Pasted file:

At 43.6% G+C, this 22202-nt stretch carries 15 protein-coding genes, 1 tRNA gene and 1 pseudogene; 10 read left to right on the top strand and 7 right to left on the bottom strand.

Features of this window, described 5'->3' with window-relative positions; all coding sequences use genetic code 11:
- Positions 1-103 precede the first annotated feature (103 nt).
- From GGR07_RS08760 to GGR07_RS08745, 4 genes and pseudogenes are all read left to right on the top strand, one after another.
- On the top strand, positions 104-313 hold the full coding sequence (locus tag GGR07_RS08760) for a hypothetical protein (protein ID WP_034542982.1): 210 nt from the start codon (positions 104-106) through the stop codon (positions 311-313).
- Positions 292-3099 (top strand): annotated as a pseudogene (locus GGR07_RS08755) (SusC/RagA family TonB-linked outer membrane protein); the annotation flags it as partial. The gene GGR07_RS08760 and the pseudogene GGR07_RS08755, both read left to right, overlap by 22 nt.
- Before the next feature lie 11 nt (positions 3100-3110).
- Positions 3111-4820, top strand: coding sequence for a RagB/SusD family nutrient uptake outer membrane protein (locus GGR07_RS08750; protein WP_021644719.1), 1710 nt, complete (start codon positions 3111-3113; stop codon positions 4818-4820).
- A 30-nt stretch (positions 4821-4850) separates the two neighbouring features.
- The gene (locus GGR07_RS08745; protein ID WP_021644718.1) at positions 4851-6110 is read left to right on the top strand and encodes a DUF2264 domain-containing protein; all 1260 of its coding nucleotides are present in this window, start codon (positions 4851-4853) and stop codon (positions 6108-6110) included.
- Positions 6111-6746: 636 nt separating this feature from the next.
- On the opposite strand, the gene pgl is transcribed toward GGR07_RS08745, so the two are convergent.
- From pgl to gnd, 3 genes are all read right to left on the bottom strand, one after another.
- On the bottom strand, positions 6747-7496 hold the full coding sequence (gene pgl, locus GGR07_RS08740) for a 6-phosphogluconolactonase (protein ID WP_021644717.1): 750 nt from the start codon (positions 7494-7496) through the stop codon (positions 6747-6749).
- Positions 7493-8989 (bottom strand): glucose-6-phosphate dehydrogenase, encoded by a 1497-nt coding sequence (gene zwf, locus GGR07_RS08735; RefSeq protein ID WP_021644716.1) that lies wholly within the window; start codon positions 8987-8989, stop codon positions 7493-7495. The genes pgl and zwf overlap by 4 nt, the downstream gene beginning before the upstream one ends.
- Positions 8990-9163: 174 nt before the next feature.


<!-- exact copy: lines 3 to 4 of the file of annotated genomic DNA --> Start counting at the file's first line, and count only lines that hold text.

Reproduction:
- Positions 1-103 precede the first annotated feature (103 nt).
- From GGR07_RS08760 to GGR07_RS08745, 4 genes and pseudogenes are all read left to right on the top strand, one after another.